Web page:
A Nobel Dream

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Adrian Glamorgan traces a proud path of hope. ...

You may never know the effect you really have on someone. Austrian novelist, daughter of a field marshal and avowed peace activist Baronness Bertha von Suttner (1843-1914), fell in love. It was not a match approved by her family. Another novelist! In keeping with the times, her family forbade the union.

So grief stricken Bertha answered an ad for a secretary-housekeeper in Paris and lasted there but a week before she returned to Vienna to secretly marry her beloved Arthur. But in that week, Baroness Bertha von Suttner, novelist, daughter of a field marshal, and peace activist, was employed as secretary-housekeeper to Alfred Nobel, who'd made a fortune from inventing dynamite. Through that small beginning the Nobel Peace Prize was born.

In his will leaving money to commend those extraordinary women and men making discoveries in physics, chemistry, medicine and economics, as well as honouring the accomplished doyens of literature, Alfred Nobel also decided to leave an amount "to the person who shall have done the most or the best work for fraternity between nations, for the abolition or reduction of standing armies and for the holding and promotion of peace congresses."

The list of Nobel Prize winners is humbling. Martin Luther King Jnr was awarded the Peace Prize in 1964, for his demonstration that nonviolence could work to overthrow the equivalent of apartheid in the United States. George Marshall received the Peace Prize for the Marshall Plan, a picture of generosity and forgiveness. Back in 1901, Henry Dunant became a prize laureate for establishing the Red Cross, bringing a modicum of humanity to battlefields. The Nobel Peace Prize brings to light people you may have never heard of, such as Jane Addams and Emily Greene Balch, who were separately recognised for their practical peace advocacy, much associated with their work with the Women's International League for Peace and Freedom.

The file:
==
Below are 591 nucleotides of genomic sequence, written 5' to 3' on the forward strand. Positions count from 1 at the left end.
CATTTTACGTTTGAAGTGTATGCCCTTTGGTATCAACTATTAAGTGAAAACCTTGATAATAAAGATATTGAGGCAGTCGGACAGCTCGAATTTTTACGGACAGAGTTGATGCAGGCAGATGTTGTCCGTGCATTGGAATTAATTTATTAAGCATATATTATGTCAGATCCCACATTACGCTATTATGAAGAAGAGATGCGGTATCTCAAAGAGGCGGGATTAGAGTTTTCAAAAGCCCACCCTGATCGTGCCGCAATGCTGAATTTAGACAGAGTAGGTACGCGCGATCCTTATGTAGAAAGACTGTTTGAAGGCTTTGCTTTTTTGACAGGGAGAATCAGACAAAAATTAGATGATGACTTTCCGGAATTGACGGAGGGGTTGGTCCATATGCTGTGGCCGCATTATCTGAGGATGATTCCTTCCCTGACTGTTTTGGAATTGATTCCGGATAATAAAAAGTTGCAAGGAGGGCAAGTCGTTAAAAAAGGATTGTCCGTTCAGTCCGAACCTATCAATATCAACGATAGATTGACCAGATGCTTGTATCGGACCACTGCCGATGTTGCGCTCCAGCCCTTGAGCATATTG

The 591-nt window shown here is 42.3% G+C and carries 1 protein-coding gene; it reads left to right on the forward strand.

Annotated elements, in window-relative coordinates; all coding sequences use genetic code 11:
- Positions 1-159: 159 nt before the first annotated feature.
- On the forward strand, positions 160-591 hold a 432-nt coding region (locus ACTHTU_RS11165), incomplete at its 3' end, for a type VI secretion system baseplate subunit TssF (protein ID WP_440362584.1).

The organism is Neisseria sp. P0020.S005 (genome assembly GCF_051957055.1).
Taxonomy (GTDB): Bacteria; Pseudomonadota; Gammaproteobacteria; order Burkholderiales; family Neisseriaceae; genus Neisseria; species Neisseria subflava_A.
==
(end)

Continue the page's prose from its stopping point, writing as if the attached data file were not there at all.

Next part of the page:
The most notable omission is that 20th century prophet of peace and justice, Mahatma Gandhi, who was nominated several times but was never selected to be laureate. Following his assassination in 1948, a repentant panel announced it would not grant a prize that year, because "there was no suitable living candidate".

There have been controversial awards, such as that to President Theodore Roosevelt, whose invading American army was reducing the Filipino island of Samar to a "howling wilderness" around the time he mediated a ceasefire between the Russians and the Japanese. And while it is an urban myth that comic songwriter Timothy Lehrer stopped writing when Henry Kissinger was awarded the Peace Prize during the Vietnam War, (because life had replaced satire), it is less well known that a couple of Prize panelists resigned to emphasise their disgust at this travesty of that year's award.

But much more frequently, the choice of Nobel Peace Prize winners is inspirational. Whether it be mothers Betty Williams and Mairead Corrigan trying to stop the bloody fight in Northern Island, Mother Teresa causing us to think of the value of attending to the dying, Anwar Sadat and Menachim Begin for negotiating practical peace between Egypt and Israel through the Camp David Agreement, trade unionist Lech Wa__sa struggling for freedom in Poland, Archbishop Desmond Tutu and Nelson Mandela and FW de Klerk finding ways to peace past institutionalised racial hatred in South Africa, the International Physicians for the Prevention of Nuclear War documenting the barbarities inherent in planning to make cities and the planet uninhabitable, the 14th Dalai Lama for his message of tolerance and mutual respect.